Maharagwe (Kenyan Red Beans)

As we enter the depths of winter in the UK, I want to spread a little bit of African colour and warmth.  So, yes, we made it to East Africa (after months of plotting as mentioned here). And yes, we brought back some culinary tales and treats (and obligatory photos of lions: see below!)… O, what a trip!

My first African inspired offering is this Swahili dish of red beans, spinach and coconut: Maharagwe.

Maharagwe (Kenyan Red Beans)

We sampled this dish in Malindi, a town on the Kenyan coast known for it’s Italian and Arab influences (a few pics below). This blend of cultures meant that we enjoyed an array of culinary delights including lovely home-made ravioli, lots of ice-cream (if you remember, A-L developed an ice-cream obsession in the summer), chapatis, amazing fruit (never has a banana tasted so good) and Swahili dishes like these red beans.

Maharagwe (Malindi)


Maharagwe (Malindi)

This recipe is my attempt to recreate a dish that was very loosely described to me by the waiter! As I understood it, the recipe uses coconut water/ juice (not the coconut cream or milk that we buy in tins but coconut water that is currently marketed as a drink) which gives the dish a light coconut hint rather than a strong coconut flavour. As with many Kenyan dishes, this recipe is quite substantial and has lots of nutrition packed into it. I have to admit that I feel a bit smug when my daughter happily eats this type of dish because it is full of so many good things. Although, as you’ll see below, she was initially put off by the ‘green bits’!


  • Glug of sunflower oil
  • 1 onion, sliced
  • 1cm fresh ginger, grated or finely chopped
  • 100g leaf spinach (I used frozen)
  • 300g fresh tomatoes, skinned and chopped (about 3 tomatoes)
  • 1 can of kidney beans (or equivalent cooked from dried)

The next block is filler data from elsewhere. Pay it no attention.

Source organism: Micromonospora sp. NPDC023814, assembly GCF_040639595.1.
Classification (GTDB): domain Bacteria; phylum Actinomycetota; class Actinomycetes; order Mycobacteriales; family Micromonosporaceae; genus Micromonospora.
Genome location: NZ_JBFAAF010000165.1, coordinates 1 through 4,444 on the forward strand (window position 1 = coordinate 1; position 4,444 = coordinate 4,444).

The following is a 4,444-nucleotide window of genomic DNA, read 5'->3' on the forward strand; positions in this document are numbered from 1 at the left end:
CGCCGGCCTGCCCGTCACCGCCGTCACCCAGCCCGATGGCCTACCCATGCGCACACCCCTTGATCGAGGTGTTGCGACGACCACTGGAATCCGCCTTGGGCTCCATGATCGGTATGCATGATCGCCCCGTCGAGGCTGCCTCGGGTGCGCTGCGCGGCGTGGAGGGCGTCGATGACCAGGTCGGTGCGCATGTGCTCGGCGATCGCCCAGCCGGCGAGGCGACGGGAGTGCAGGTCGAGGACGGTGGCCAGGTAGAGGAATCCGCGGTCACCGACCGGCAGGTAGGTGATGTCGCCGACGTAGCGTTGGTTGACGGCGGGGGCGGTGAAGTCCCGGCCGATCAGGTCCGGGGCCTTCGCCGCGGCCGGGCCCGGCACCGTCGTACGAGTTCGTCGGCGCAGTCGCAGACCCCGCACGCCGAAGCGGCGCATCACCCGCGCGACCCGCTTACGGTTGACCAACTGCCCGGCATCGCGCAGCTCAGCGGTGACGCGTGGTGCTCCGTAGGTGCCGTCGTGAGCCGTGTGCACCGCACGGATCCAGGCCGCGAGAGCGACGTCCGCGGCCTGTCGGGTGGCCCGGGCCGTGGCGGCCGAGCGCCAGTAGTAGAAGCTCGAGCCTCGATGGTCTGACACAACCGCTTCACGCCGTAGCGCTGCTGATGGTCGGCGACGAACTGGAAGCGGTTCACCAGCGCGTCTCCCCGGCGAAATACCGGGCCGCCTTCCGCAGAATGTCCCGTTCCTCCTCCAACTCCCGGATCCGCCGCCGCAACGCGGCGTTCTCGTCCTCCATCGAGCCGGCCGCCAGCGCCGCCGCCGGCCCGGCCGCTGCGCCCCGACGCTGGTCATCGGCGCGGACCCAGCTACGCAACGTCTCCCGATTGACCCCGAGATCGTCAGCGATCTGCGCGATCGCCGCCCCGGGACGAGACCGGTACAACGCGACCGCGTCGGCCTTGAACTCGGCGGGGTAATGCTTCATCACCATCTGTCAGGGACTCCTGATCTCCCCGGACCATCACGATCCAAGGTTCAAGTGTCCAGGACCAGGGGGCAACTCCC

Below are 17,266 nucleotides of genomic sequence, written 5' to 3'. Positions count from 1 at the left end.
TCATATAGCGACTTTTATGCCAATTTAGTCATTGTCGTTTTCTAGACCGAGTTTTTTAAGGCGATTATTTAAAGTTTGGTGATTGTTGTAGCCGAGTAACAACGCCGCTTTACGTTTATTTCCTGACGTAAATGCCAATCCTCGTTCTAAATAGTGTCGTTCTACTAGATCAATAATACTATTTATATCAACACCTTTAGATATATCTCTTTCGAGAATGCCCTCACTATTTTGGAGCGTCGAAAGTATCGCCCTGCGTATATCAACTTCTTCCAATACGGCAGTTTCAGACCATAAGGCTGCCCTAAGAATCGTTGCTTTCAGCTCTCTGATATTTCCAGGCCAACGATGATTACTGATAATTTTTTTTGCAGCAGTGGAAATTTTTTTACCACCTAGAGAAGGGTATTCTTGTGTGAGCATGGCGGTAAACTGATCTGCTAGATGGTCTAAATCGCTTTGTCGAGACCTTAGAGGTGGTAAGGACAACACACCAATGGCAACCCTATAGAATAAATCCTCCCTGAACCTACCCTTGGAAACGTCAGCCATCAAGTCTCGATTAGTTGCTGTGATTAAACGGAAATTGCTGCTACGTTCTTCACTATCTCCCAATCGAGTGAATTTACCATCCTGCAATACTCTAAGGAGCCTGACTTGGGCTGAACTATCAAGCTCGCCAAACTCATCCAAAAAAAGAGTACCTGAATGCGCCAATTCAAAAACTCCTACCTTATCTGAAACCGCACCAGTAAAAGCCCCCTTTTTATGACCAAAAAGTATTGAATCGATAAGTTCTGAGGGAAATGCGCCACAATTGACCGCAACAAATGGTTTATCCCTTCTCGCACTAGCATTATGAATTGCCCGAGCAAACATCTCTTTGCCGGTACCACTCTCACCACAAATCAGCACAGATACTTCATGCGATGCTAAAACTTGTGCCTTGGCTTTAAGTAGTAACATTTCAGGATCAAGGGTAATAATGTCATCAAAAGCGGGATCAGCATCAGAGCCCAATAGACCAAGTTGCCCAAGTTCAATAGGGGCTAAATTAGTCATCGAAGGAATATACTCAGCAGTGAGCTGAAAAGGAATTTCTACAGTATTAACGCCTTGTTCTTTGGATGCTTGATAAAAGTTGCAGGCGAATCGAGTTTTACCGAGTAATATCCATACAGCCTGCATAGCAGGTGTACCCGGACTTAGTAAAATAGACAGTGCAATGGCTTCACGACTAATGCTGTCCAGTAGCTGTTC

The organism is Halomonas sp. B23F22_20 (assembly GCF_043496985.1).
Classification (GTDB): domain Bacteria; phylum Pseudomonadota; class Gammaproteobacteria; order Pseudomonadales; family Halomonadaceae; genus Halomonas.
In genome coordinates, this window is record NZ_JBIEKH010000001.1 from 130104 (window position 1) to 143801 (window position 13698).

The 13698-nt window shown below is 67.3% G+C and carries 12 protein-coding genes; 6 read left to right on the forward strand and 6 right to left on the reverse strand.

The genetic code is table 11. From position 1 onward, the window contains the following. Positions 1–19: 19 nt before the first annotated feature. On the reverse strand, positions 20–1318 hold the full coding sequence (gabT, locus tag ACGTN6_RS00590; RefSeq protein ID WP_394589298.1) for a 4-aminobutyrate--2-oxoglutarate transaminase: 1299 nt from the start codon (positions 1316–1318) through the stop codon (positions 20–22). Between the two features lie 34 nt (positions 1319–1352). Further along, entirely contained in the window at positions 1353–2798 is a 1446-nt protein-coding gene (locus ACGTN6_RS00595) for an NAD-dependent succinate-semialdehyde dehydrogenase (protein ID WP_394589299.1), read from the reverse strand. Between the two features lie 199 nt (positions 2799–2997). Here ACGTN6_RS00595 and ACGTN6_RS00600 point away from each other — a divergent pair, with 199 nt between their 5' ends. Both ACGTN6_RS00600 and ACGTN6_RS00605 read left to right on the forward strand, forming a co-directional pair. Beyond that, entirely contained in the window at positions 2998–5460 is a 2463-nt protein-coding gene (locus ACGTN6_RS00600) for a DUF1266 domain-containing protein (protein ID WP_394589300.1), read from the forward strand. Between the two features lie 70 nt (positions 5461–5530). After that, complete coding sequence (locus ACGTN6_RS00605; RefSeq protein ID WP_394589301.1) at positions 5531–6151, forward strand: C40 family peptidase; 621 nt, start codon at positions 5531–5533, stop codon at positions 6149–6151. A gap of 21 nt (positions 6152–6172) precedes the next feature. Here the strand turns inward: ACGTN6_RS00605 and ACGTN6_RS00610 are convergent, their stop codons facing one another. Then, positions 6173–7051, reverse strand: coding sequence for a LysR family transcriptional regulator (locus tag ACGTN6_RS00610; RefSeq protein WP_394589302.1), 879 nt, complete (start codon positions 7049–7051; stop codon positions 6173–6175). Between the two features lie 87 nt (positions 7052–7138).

• pinch of vegetable stock powder
  • 150ml coconut water/ juice (not coconut milk or cream)
  • Mild fresh chilli, seeds removed and chopped finely (optional)


  1. Using a large saucepan, fry the onion in the sunflower oil for a few minutes. You are looking to soften but not brown the onion.
  2. Add the ginger to the pan and fry for  a couple more minutes.
  3. Add all remaining ingredients (spinach, fresh tomatoes, kidney beans, vegetable stock powder, coconut water and chilli, if using). Give the mixture a good stir, cover with a lid and bring to the boil. Simmer the mixture for 20-30 minutes, giving it an occasional stir. In this time, the tomatoes should break down, the spinach cook and a rich sauce will begin to form.
  4. If necessary, remove the lid and simmer the maharagwe for a further 5 minutes or so. You are aiming for a rich bean stew, mingling with the spinach and coated in a thick sauce (see photos). Serve by itself or with rice.
  • Nutritional Highlights: Ooo this is a wholesome and nutritional dish! Spinach and kidney beans are both a very good source of protein and iron. The spinach also brings calcium and a variety of vitamins.
  • First served at: 2 and half years old.
  • A-L rating: The first time that I presented this dish to A-L, she saw the green spinach and proclaimed that she ‘didn’t like it’. Luckily, she was willing to give it a try and then happily ate it with some rice. On the second occasion that I made it, I reduced the amount of spinach (as per the recipe above) and chopped up any larger bits so that the dish didn’t look dominated by spinach. This worked better and she simply ate the dish without being distracted by green bits!
  • Freezer friendly? I haven’t tried to freeze this but I imagine that it could work well (so long as the ingredients that you have used in the dish e.g. the spinach weren’t originally frozen).
  • Adult adaption: Perhaps a hotter chilli?

Maharagwe (Kenyan Red Beans)

Maharagwe (Kenyan Red Beans)

Maharagwe (Malindi)


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